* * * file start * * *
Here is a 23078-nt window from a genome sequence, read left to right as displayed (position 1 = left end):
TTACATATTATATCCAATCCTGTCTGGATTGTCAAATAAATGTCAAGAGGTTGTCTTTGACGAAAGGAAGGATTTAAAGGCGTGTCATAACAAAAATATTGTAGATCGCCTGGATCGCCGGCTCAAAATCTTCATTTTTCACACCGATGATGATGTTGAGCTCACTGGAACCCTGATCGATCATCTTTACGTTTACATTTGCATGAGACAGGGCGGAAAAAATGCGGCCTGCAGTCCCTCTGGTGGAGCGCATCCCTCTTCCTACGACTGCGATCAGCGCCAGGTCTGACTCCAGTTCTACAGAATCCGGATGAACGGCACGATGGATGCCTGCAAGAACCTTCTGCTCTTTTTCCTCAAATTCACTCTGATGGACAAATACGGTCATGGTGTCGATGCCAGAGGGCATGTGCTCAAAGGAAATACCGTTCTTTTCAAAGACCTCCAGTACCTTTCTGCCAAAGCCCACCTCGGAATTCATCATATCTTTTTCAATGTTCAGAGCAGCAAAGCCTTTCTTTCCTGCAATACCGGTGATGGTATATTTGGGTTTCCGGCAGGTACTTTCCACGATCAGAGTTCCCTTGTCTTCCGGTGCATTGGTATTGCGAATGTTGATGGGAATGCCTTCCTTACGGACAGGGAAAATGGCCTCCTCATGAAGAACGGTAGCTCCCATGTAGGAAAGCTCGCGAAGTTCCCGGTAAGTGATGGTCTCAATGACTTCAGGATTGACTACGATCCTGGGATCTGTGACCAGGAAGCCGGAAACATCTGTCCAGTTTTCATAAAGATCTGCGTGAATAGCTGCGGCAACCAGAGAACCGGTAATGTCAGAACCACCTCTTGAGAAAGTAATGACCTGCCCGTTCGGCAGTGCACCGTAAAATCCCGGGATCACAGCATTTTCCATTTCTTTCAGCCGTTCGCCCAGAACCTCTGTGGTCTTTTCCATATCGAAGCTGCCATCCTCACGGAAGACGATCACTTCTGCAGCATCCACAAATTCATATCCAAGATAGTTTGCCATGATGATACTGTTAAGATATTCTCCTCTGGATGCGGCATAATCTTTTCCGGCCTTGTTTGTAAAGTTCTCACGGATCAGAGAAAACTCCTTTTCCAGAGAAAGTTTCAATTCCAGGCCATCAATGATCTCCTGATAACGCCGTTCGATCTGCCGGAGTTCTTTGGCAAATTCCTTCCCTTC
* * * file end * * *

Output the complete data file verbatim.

Here is a 23078-nt window from a genome sequence, read left to right as displayed (position 1 = left end):
TTACATATTATATCCAATCCTGTCTGGATTGTCAAATAAATGTCAAGAGGTTGTCTTTGACGAAAGGAAGGATTTAAAGGCGTGTCATAACAAAAATATTGTAGATCGCCTGGATCGCCGGCTCAAAATCTTCATTTTTCACACCGATGATGATGTTGAGCTCACTGGAACCCTGATCGATCATCTTTACGTTTACATTTGCATGAGACAGGGCGGAAAAAATGCGGCCTGCAGTCCCTCTGGTGGAGCGCATCCCTCTTCCTACGACTGCGATCAGCGCCAGGTCTGACTCCAGTTCTACAGAATCCGGATGAACGGCACGATGGATGCCTGCAAGAACCTTCTGCTCTTTTTCCTCAAATTCACTCTGATGGACAAATACGGTCATGGTGTCGATGCCAGAGGGCATGTGCTCAAAGGAAATACCGTTCTTTTCAAAGACCTCCAGTACCTTTCTGCCAAAGCCCACCTCGGAATTCATCATATCTTTTTCAATGTTCAGAGCAGCAAAGCCTTTCTTTCCTGCAATACCGGTGATGGTATATTTGGGTTTCCGGCAGGTACTTTCCACGATCAGAGTTCCCTTGTCTTCCGGTGCATTGGTATTGCGAATGTTGATGGGAATGCCTTCCTTACGGACAGGGAAAATGGCCTCCTCATGAAGAACGGTAGCTCCCATGTAGGAAAGCTCGCGAAGTTCCCGGTAAGTGATGGTCTCAATGACTTCAGGATTGACTACGATCCTGGGATCTGTGACCAGGAAGCCGGAAACATCTGTCCAGTTTTCATAAAGATCTGCGTGAATAGCTGCGGCAACCAGAGAACCGGTAATGTCAGAACCACCTCTTGAGAAAGTAATGACCTGCCCGTTCGGCAGTGCACCGTAAAATCCCGGGATCACAGCATTTTCCATTTCTTTCAGCCGTTCGCCCAGAACCTCTGTGGTCTTTTCCATATCGAAGCTGCCATCCTCACGGAAGACGATCACTTCTGCAGCATCCACAAATTCATATCCAAGATAGTTTGCCATGATGATACTGTTAAGATATTCTCCTCTGGATGCGGCATAATCTTTTCCGGCCTTGTTTGTAAAGTTCTCACGGATCAGAGAAAACTCCTTTTCCAGAGAAAGTTTCAATTCCAGGCCATCAATGATCTCCTGATAACGCCGTTCGATCTGCCGGAGTTCTTTGGCAAATTCCTTCCCTTC